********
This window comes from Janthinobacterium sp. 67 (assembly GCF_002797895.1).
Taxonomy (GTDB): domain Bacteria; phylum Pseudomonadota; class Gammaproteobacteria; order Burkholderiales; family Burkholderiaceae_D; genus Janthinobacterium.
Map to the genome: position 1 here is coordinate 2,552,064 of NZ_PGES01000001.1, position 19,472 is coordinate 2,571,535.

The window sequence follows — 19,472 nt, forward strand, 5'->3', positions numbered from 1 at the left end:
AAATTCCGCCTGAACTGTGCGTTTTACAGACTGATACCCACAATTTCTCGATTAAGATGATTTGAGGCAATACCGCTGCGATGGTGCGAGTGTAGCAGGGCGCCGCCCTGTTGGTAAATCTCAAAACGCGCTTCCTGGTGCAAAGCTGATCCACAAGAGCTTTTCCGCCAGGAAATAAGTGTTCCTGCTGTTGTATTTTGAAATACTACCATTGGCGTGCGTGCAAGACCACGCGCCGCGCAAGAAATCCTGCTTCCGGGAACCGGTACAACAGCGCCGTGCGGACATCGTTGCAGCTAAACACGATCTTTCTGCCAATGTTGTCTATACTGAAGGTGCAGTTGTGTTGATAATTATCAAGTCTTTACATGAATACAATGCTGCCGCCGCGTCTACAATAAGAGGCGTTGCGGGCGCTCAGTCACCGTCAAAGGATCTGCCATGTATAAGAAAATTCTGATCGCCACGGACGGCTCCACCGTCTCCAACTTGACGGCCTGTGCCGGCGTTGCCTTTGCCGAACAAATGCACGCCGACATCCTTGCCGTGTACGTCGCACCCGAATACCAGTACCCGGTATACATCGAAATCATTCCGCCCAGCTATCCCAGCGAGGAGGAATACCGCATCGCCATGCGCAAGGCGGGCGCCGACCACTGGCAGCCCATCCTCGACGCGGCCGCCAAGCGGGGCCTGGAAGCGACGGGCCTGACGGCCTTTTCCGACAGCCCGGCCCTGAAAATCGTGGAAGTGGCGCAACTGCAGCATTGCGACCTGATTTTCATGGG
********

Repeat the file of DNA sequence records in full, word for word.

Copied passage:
This window comes from Janthinobacterium sp. 67 (assembly GCF_002797895.1).
Taxonomy (GTDB): domain Bacteria; phylum Pseudomonadota; class Gammaproteobacteria; order Burkholderiales; family Burkholderiaceae_D; genus Janthinobacterium.
Map to the genome: position 1 here is coordinate 2,552,064 of NZ_PGES01000001.1, position 19,472 is coordinate 2,571,535.

The window sequence follows — 19,472 nt, forward strand, 5'->3', positions numbered from 1 at the left end:
AAATTCCGCCTGAACTGTGCGTTTTACAGACTGATACCCACAATTTCTCGATTAAGATGATTTGAGGCAATACCGCTGCGATGGTGCGAGTGTAGCAGGGCGCCGCCCTGTTGGTAAATCTCAAAACGCGCTTCCTGGTGCAAAGCTGATCCACAAGAGCTTTTCCGCCAGGAAATAAGTGTTCCTGCTGTTGTATTTTGAAATACTACCATTGGCGTGCGTGCAAGACCACGCGCCGCGCAAGAAATCCTGCTTCCGGGAACCGGTACAACAGCGCCGTGCGGACATCGTTGCAGCTAAACACGATCTTTCTGCCAATGTTGTCTATACTGAAGGTGCAGTTGTGTTGATAATTATCAAGTCTTTACATGAATACAATGCTGCCGCCGCGTCTACAATAAGAGGCGTTGCGGGCGCTCAGTCACCGTCAAAGGATCTGCCATGTATAAGAAAATTCTGATCGCCACGGACGGCTCCACCGTCTCCAACTTGACGGCCTGTGCCGGCGTTGCCTTTGCCGAACAAATGCACGCCGACATCCTTGCCGTGTACGTCGCACCCGAATACCAGTACCCGGTATACATCGAAATCATTCCGCCCAGCTATCCCAGCGAGGAGGAATACCGCATCGCCATGCGCAAGGCGGGCGCCGACCACTGGCAGCCCATCCTCGACGCGGCCGCCAAGCGGGGCCTGGAAGCGACGGGCCTGACGGCCTTTTCCGACAGCCCGGCCCTGAAAATCGTGGAAGTGGCGCAACTGCAGCATTGCGACCTGATTTTCATGGG